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As ESG reporting becomes mainstream, complex challenges persist

Big 4 CornerAs ESG reporting becomes mainstream, complex challenges persist

An ESG score aims to gauge a company’s performance on ESG issues and exposure to ESG-related risks. Typically, analysts calculate the score against a set of metrics and express that on a number scale or through a letter ranking system. Although experts are developing comprehensive rating methods, ESG ratings can help companies manage sustainability-related risks or opportunities and provide a structured framework to approach corporate sustainability initiatives.

Though the popularity of ESG ratings has accelerated significantly over the past few years, so has the cynicism — primarily due to lack of complete transparency and knowledge — around their merit in driving rational investment decisions. Some label ESG ratings as a system fraught with subjective methodology; others point toward its incapacity to predict and integrate ESG signals into a final score on a near/real-time basis. Some territories are even viewing ESG ratings as a Greenwashing on select parameters.

Data is the king, but challenges remain!

Although we cannot debate the importance of data in ESG investing, corporates need more transparency to make the right choices. Here are a few of the emerging challenges related to ESG performance benchmarking and ratings:

Garbage in, garbage out: Driven by corporate reporting standards and the different taxonomies and methodologies used by data providers, the quality and consistency of ESG data is currently the biggest challenge.

Like other investment strategies, the “garbage in, garbage out” concept also applies to green investing. Stakeholders and investors demand baseline, standardized data to support relevance, objectivity and comparability. However, at present, they are receiving fragmented data from multiple sources, such as company reports, news articles, vendors and rating agencies. In order to put an end to greenwashing and enable investors to make informed, precise and transparent decisions, ESG data integration must evolve quickly.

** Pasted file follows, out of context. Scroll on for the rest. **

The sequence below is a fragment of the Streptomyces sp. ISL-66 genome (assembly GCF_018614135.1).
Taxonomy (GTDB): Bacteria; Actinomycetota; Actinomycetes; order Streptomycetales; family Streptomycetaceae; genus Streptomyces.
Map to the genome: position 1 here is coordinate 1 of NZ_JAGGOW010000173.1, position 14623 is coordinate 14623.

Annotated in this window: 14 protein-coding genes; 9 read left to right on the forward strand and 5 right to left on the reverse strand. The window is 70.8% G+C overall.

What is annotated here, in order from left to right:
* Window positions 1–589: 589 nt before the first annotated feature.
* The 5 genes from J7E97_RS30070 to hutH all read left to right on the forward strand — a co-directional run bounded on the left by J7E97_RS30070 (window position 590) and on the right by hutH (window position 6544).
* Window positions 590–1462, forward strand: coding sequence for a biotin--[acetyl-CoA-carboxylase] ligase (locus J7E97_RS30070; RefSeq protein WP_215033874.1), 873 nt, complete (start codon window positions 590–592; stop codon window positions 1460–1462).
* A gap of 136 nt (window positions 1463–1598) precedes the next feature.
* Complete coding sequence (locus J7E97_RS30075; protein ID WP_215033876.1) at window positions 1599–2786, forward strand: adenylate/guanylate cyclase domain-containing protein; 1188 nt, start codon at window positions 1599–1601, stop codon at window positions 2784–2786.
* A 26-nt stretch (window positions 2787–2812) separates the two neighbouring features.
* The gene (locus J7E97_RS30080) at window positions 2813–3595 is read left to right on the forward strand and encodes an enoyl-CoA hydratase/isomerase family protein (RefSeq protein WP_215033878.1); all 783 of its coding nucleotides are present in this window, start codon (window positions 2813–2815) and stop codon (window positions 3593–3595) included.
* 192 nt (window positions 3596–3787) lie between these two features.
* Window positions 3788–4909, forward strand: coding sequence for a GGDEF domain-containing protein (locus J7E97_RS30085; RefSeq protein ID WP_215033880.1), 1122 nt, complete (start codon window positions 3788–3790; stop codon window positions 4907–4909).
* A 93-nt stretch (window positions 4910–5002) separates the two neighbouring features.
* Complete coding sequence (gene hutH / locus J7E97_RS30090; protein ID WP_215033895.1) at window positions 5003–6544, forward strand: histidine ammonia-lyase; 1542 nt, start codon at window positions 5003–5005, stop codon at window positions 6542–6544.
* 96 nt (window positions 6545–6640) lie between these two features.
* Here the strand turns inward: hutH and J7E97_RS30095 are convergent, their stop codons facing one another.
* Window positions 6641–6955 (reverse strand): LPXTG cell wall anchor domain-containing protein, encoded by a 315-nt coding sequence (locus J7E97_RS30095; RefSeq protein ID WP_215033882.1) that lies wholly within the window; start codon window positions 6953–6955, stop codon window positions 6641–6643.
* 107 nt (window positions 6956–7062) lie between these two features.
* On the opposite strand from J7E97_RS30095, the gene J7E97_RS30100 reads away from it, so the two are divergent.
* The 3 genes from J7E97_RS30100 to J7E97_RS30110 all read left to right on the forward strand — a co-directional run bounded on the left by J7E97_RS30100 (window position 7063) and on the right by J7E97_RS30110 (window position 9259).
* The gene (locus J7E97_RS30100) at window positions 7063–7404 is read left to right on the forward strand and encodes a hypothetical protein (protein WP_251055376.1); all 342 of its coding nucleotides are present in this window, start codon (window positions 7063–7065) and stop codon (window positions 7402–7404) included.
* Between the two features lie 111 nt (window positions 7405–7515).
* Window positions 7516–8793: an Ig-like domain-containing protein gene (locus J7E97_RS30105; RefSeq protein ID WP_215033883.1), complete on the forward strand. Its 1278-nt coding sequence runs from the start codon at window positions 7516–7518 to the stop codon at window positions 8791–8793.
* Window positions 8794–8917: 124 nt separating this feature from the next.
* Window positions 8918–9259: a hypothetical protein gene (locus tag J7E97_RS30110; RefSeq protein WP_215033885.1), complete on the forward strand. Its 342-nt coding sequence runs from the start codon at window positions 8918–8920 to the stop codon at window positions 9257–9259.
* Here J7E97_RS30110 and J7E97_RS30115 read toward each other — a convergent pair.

ESG reporting needs to mature and have the same rigor and relevance as financial disclosures so that investors can understand the economic impact of ESG strategies and targets.

Lack of transparency in data aggregation: Understanding data inputs, assumptions and limitations are essential to understanding results. For example, some rating firms “overweight” particular ESG themes. Enterprise will need to determine whether these themes are material for them. Some rating firms also calibrate their score with sentiment analysis, while others do not.

Lack of correlation between ESG scores: With investors trying to compare like-for-like, data consistency is another big challenge. There is an argument that standardization of scoring methodologies is not always appropriate since different enterprises will face different materiality of risk.

Lack of available ESG data: This is a major challenge for both data providers and evaluators. There is disparity across industries, with better quality data available for higher carbon sectors, such as oil and gas, and a lack of data for other sectors, such as agriculture and forestry. The latter have not been focusing heavily on CO2 output, but they must work to catch up in this new landscape. Data sets for less material sectors are being developed but are still immature.

Another challenge is to ascribe a score based on the past year’s performance while making sense of long-term commitments from companies that state their intent to become net-zero by 2050.

This is a brave new world, and newer systems and organizations are merging to form the International Sustainability Standards Board (ISSB), which might bring more clarity. The Securities and Exchange Board of India (SEBI) is pushing companies toward greater disclosure in India and plans to keep a close eye on ESG ratings.

Greater and open disclosure will be the key to building a new and transparent world.

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Disclaimer: The views expressed in this article are independent views solely of the author(s) expressed in their private capacity.

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